I sit under the snowy crabapple as fragile flower petals drift one by one to the ground, covering my hair in white butterflies, soon to become the first mulch of the year. Our Lady is always nourishing new life…

The hum of a thousand bees is deafening – bumblebees – glorious golden rotund bodies swarming from one tree to another with so many relatives – everyone seeking sweet nectar.

The scent is beyond description – intoxicating – a poignant perfume lasting only a few days and keeping me rooted to my bench every single morning to soak in the sweetness under impossible heat. Heavily polluted air is thick and metallic but here I inhale a plethora of fragrances so intense they drown out poisoned air.

One rose-breasted grosbeak is hidden in the deep vermillion of the fruit tree that bears his name. No wonder he sings his heart out. A red-eyed vireo’s musical trill provides a striking counterpoint even at noon. Phoebes chirp as they gather feathery mosses for their nest above my door. I gather more and add strands of my hair depositing both gifts on the ground in front of their flowering crab situated just outside my door. In moments both treasures are gone, swooped away by nesting parents.

The Flower Moon has just passed and many spring wildflowers have come to crown the Queen of the May who is dressed in her glorious cherry, apple, pear, and crabapple finery. Swaying wild grasses hold spikes of lavender, blue, and purple ajuga, and periwinkled myrtle is festooned with tiny gold bees. Violets of every conceivable shade cover the ground along with astonishing neon yellow dandelions. Solomons seal arc so gracefully bending pendulous bells to the ground. Chartreuse and lime paint a ground cover named Charlie, a sinuous serpent creeper that slithers across the uncut grass seemingly choosing every direction at once. No mow sparks endless creativity.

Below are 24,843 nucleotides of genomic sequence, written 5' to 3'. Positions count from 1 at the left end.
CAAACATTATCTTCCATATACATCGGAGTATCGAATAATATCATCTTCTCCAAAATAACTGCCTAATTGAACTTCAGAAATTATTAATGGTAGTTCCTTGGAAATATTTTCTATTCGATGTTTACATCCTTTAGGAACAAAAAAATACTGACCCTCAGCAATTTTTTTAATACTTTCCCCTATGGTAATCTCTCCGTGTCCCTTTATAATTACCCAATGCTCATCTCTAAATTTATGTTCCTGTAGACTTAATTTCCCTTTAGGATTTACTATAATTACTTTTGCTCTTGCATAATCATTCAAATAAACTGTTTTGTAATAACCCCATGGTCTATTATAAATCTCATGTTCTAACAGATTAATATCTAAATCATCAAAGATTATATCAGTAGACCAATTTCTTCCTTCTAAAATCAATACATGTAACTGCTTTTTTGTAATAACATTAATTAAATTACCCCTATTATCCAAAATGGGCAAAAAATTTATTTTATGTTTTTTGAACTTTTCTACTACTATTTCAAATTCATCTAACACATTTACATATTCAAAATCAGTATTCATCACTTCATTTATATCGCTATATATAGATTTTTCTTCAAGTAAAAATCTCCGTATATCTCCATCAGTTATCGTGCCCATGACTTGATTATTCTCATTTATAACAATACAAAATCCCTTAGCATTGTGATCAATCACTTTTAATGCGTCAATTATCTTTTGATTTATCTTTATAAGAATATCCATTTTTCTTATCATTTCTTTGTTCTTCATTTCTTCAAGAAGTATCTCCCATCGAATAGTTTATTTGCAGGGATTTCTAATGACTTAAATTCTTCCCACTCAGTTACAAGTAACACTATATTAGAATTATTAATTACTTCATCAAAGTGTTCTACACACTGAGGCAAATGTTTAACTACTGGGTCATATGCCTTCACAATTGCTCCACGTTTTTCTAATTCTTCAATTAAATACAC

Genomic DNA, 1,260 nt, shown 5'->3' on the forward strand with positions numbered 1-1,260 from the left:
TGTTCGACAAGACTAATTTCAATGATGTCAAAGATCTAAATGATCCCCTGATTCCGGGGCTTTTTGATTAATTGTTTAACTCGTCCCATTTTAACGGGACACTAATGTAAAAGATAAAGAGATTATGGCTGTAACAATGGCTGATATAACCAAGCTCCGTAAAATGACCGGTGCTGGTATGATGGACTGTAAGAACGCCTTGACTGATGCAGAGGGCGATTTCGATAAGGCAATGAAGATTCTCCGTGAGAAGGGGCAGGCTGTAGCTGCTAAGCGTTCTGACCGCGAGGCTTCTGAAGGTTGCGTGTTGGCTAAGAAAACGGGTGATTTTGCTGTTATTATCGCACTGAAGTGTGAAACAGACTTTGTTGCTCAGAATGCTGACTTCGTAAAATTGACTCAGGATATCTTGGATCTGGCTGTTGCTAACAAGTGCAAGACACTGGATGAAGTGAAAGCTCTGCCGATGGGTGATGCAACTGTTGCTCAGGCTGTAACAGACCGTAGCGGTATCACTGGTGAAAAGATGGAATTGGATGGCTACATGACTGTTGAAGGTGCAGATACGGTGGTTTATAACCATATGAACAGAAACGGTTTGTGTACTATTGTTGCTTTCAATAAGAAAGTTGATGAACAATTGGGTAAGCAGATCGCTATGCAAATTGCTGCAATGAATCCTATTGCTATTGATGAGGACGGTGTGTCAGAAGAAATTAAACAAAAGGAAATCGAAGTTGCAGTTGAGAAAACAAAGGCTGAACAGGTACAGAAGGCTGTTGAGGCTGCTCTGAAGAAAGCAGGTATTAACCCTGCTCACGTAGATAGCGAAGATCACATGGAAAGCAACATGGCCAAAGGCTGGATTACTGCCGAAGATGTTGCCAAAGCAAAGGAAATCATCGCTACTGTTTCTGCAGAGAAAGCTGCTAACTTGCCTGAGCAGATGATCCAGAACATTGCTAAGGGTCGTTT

I am poised, a lady in waiting for relief.

And then they come!

The Thunders.

Rumbling sky gods split and sever dead air in hope. Many fruit trees have weeping leaves that droop under a brutal noonday sun. Cracked brown earth opens her slumbering eyes. Earthworms driven deep in this intolerable heat, hide among delicate mycelial threads that are funneling nitrogen potassium, water, minerals, and other nutrients to those that need them… Tree roots are singing songs to this tubular informational highway lightly hidden underground.

Ah, and so it begins, the deluge, sheets of silver hitting the ground in a fury… the sound of ionized water slapping roof and tree soothes my aching head still pounding from metallic air and merciless heat.

I become this storm all senses on fire with longing. Presence. Rain, a blessing for all, and even the flowers bend their heads in prayer.

During breaks in the torrent, hummingbirds zoom in to the feeder. One chickadee appears from a tangle of fruit tree branches, grabs a seed, and disappears. Another follows suit.

After the Thunder gods move on a female rain begins (as Indigenous folks say) falling in time with fluttering petals, crimson, rose, burgundy, pale pink, mauve, and pearl. How gently all spiral earthward.

Too soon the storm is over, but the Mayflower Queen has reigned in flowery splendor for a week that ends in a nourishing watery reprieve. She will soon retire for another year after the last blushing pink crabapples fade ending the Celebration of the Trees in this hollow on a waning moon. And leaving the earth to celebrate more stars, spiked jewels, and impossible fragrances for another month The solstice fire may burn them out but not until most have set seed before summer begins!

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